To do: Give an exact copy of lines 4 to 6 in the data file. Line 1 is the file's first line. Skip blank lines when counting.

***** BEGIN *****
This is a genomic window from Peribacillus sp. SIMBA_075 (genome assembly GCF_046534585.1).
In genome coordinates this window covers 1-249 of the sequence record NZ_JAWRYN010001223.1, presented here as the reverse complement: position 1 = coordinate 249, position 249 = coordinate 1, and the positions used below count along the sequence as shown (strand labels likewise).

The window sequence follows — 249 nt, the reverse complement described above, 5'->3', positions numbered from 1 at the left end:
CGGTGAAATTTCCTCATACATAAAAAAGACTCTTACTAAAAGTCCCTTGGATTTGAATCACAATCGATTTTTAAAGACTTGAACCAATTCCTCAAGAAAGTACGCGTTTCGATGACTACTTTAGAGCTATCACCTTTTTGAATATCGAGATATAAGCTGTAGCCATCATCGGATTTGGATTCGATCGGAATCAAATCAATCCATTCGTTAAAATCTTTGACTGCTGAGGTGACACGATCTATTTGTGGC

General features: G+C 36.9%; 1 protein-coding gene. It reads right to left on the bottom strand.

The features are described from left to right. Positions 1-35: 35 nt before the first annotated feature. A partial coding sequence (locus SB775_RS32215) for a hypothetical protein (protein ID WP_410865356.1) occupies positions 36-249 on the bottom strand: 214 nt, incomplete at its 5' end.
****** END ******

CGGTGAAATTTCCTCATACATAAAAAAGACTCTTACTAAAAGTCCCTTGGATTTGAATCACAATCGATTTTTAAAGACTTGAACCAATTCCTCAAGAAAGTACGCGTTTCGATGACTACTTTAGAGCTATCACCTTTTTGAATATCGAGATATAAGCTGTAGCCATCATCGGATTTGGATTCGATCGGAATCAAATCAATCCATTCGTTAAAATCTTTGACTGCTGAGGTGACACGATCTATTTGTGGC

General features: G+C 36.9%; 1 protein-coding gene. It reads right to left on the bottom strand.

The features are described from left to right. Positions 1-35: 35 nt before the first annotated feature. A partial coding sequence (locus SB775_RS32215) for a hypothetical protein (protein ID WP_410865356.1) occupies positions 36-249 on the bottom strand: 214 nt, incomplete at its 5' end.